Palliative care expert warns: ‘Assisted suicide Bill a cheap solution for human suffering’

Baroness Meacher’s assisted suicide Bill risks becoming a “cheap solution for human suffering”, a highly respected palliative care expert has warned.

Writing for The House magazine, Lady Meacher’s colleague Baroness Finlay of Llandaff said legalising assisted suicide would hinder proper care and that the Bill offered nothing in the way of safeguards for the vulnerable.

Lady Finlay is Professor of Palliative Medicine at Cardiff University and a Vice President of Hospice UK.


“Baroness Meacher’s Assisted Dying Bill is the fourth attempt to legalise giving lethal drugs to terminally ill people to end their lives,” said Lady Finlay.

“The fundamental and practical flaws in the bill are clearly exposed by the range of amendments that have been put down.

“It is therefore surprising, and worrying, that proponents of what is being euphemistically called ‘assisted dying’ have put forward an almost identical bill each time and have not addressed the concerns raised by the House on earlier occasions.”

Wrong message

The palliative care expert continued: “The experience of those countries that have gone down the ‘assisted dying’ road shows the development of palliative care is impeded where such legislation is in place.”

“Diverting time, effort and resources away from improving palliative care”, she argued, “suggests to terminally ill people that dignity and disease are incompatible, and sends the subliminal message that ending one’s life should be considered”.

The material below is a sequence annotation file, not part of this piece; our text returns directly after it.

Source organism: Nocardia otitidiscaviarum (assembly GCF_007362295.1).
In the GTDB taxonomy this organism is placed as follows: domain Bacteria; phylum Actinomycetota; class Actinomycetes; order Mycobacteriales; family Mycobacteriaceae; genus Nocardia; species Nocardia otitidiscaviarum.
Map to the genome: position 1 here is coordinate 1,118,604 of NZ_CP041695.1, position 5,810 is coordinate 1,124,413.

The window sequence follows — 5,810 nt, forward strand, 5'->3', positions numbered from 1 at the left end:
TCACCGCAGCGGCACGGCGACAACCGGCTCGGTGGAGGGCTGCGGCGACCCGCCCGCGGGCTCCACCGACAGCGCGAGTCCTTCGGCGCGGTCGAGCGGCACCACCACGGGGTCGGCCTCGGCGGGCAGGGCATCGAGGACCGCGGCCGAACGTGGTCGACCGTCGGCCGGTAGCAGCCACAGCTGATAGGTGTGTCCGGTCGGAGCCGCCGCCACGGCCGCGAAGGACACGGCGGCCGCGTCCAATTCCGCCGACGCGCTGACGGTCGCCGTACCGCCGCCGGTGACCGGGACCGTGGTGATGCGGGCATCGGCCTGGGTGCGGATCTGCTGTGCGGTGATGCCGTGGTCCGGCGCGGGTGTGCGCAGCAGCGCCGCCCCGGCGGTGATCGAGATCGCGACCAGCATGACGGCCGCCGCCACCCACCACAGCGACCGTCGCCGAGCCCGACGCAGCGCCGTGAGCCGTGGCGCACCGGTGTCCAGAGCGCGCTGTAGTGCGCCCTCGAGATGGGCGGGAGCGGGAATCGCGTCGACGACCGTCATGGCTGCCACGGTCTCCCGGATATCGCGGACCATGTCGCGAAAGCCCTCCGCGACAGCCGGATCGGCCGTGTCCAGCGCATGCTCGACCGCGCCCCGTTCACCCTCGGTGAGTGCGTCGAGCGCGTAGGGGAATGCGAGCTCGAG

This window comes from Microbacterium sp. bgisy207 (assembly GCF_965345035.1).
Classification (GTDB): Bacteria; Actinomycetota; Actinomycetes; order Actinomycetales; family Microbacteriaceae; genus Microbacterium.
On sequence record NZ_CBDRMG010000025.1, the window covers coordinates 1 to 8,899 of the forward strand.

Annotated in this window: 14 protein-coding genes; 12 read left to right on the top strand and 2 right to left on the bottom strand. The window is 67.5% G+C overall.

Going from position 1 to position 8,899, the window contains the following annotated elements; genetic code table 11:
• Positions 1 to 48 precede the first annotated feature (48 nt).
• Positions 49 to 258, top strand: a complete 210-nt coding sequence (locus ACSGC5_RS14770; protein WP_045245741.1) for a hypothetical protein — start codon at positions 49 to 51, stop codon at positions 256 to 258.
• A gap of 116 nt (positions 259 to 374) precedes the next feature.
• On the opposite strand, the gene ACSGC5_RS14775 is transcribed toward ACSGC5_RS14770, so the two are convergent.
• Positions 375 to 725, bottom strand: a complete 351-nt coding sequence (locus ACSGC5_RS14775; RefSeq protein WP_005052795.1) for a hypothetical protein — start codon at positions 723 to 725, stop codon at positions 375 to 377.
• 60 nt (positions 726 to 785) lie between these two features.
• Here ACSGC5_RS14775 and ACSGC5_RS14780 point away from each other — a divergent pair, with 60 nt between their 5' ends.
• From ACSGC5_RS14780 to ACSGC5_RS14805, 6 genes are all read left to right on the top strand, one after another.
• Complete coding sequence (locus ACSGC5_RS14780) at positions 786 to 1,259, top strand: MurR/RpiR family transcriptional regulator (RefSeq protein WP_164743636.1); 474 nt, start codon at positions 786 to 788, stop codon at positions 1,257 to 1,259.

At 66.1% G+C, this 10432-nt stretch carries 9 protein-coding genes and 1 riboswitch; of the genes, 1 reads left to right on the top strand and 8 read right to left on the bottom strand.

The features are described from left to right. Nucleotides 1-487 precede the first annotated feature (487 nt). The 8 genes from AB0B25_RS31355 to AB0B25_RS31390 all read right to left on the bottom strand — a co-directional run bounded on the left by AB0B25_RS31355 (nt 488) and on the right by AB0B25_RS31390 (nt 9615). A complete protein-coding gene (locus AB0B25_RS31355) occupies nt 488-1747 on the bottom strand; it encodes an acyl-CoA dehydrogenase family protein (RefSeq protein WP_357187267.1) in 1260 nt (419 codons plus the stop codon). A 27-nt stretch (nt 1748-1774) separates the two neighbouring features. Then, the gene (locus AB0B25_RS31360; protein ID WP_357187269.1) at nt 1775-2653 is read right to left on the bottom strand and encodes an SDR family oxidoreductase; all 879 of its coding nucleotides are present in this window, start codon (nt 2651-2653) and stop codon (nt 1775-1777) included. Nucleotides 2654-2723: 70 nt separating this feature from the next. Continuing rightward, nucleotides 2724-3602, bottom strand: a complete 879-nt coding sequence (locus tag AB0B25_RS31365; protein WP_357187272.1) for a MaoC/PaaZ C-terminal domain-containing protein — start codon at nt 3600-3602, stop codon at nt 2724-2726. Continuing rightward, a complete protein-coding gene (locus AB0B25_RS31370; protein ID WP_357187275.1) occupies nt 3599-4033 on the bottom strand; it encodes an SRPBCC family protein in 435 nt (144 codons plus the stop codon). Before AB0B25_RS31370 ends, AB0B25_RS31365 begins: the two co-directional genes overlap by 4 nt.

She also said: “By normalising suicide, such legislation creates a lacuna in suicide prevention strategies.”

‘Blank cheque’

Lady Finlay went on to criticise the Bill for lacking “any actual safeguards”.

“All it contains”, she said, “are vague phrases about the need to be sure that someone requesting lethal drugs is making a voluntary and informed request, has a settled wish to take their own life, and has the capacity to make the decision.”

The bill is, in effect, asking Parliament to sign a blank cheque.

She added: “We are not talking about tax law here. We are talking about life-or-death judgments and offering lethal drugs to end life.”

“For such a major change to the law, safeguards are of the essence, not details for later consideration. The bill is, in effect, asking Parliament to sign a blank cheque.”

Exploits vulnerable

In October, over sixty members of the House of Lords spoke out against Baroness Meacher’s Assisted Dying Bill, which seeks to legalise giving lethal drugs to those deemed to have less than six months to live to end their lives.

The Bill is now at Committee Stage, but faces many more hurdles before it can become law.

In 2015, a Bill to remove existing safeguards in England and Wales was soundly defeated in the House of Commons by 330 votes to 118.

In Scotland, the public consultation on Liam McArthur’s assisted suicide Bill closed on 22 December. But fellow MSP Pam Duncan-Glancy has warned that weakening end of life protections is “a danger” to the vulnerable.

Also see:


Peer: ‘Listen to the vulnerable – don’t legalise assisted suicide’

Man given just 6 months to live 19 years ago thankful assisted suicide is illegal

‘Assisted suicide Bill opens door to coercion’, palliative care experts warn

Senior doctor: Assisted suicide is ‘neither painless nor dignified’

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